I'm unable to see the link you mention, so my apologies if I rehash it in my comments.
"Does military culture matter?" Yes!
Simply look to how the culture of Japan's army twisted the entire country's foreign policy for more than a decade. The Japanese system of government of the time required that an active duty member of the army and navy be included in the government. All either service needed was to withhold a member from the government and it would fall, giving the services effective veto power over the government. Read over the history of how the services were unable/unwilling to reign in even the most extreme actions taken by relatively junior officers: government by assassination, officers on the mainland of Asia starting the war against China not only without orders from the civilian government, but even without approval of the heads of the army on Japan itself, and even direct physical assaults by junior officers on their direct superiors. The Army's culture of death before surrender was so pronounced that it not only led to island garrisons suffering death rates of nearly 100% and the kamikazis, but also held fast for the nation as a whole. Arming civilian women and children with pikes to resist a modern enemy shows the extreme situations that such a culture can create.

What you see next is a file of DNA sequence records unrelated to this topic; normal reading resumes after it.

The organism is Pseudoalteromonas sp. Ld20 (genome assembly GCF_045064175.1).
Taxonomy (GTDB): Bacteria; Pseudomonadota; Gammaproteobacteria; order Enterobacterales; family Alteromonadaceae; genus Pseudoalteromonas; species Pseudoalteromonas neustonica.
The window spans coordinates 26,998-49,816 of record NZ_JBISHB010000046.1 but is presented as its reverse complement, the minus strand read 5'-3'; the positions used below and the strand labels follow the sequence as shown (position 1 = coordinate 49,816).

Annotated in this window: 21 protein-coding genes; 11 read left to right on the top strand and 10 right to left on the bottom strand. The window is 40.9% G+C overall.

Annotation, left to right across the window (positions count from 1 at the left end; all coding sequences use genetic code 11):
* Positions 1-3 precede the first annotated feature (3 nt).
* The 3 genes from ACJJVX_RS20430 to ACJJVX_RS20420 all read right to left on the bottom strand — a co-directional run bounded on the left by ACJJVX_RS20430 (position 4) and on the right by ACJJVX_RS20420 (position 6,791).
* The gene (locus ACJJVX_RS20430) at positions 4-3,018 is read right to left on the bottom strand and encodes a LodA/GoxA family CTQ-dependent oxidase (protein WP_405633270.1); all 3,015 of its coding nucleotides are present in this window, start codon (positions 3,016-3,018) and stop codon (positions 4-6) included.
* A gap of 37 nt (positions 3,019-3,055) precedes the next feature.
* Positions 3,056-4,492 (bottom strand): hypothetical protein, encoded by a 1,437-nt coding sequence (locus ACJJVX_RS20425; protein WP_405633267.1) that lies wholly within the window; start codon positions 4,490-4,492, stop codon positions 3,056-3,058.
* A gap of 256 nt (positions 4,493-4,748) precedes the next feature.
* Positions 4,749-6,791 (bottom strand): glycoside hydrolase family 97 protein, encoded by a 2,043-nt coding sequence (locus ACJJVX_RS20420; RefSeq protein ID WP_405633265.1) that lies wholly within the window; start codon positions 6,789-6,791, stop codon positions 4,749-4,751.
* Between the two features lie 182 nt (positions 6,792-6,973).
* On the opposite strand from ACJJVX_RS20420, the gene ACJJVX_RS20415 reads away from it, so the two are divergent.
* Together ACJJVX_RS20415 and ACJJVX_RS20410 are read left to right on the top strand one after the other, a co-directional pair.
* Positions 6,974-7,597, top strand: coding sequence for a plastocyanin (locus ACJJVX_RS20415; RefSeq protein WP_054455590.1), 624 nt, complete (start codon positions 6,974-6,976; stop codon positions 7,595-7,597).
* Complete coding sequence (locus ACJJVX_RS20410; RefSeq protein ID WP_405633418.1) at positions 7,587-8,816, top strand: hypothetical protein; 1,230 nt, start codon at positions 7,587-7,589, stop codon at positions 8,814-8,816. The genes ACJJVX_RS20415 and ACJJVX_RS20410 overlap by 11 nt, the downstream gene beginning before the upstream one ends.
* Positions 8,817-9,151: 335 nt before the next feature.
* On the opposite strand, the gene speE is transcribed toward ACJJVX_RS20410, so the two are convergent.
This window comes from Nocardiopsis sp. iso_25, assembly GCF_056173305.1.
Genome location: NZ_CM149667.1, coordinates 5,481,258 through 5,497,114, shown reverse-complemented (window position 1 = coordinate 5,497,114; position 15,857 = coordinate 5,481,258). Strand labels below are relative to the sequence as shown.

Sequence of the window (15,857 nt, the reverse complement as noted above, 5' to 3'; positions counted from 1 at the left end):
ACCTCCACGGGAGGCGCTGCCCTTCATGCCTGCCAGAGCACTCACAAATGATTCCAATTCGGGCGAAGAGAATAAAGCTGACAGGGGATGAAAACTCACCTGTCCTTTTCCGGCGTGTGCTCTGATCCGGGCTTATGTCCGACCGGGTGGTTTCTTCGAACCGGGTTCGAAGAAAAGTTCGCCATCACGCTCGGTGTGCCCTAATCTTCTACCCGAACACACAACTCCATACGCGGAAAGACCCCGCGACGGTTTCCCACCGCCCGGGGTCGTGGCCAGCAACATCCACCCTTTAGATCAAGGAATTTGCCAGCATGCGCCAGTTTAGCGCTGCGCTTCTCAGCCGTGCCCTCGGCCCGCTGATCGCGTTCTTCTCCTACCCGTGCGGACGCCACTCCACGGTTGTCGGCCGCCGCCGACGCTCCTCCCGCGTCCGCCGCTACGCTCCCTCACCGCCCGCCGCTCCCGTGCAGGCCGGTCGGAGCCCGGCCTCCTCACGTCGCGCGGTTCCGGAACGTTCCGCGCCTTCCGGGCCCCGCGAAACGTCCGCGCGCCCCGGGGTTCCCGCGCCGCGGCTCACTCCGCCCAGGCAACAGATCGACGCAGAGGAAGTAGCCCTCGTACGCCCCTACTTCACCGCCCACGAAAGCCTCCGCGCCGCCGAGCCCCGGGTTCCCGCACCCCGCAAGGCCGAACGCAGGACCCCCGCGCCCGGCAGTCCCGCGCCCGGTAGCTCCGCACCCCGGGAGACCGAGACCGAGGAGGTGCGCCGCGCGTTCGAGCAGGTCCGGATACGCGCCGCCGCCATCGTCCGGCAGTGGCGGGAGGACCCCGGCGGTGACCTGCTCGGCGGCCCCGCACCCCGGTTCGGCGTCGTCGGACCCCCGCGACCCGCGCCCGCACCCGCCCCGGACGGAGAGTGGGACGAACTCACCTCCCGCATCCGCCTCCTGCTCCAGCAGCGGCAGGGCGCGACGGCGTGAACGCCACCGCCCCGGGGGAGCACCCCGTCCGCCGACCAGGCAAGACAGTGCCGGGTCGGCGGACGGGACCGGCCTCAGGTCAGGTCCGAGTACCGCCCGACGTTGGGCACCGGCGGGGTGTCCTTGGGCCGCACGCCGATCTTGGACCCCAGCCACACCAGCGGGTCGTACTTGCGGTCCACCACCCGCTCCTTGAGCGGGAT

Look to the losses in Europe due to WW1 and the lost generation of men from some countries' populations. The UK, Germany, and France (at least) lost so many men of reproductive age that they were still feeling the effects decades later. Imagine how history would have changed had the late war mutinies in the French army either never happened or had happened a year or more earlier.
While military culture never pulled a literal trigger, it's important effects on those who do cannot be denied. Contrast the quote from Patton to the Japanese mindset in WW2: "Your job is not to die for your country, but to make sure the other s.o.b. does." The Americans were not submerged in a culture that told them to win or die. In such a system, with death as the alternative, anything becomes acceptable.
Contrast the fate of occupied peoples under US control in WW2 to those under German or Japanese control. Despite the racism leading to the disgraceful treatment and imprisonment of Japanese-Americans, the record of the US as occupiers was relatively good. The Rape of Nanking, the Battan (sp?) Death March, the Holocaust, and others speak for themselves. The military culture of each nation made such events possible.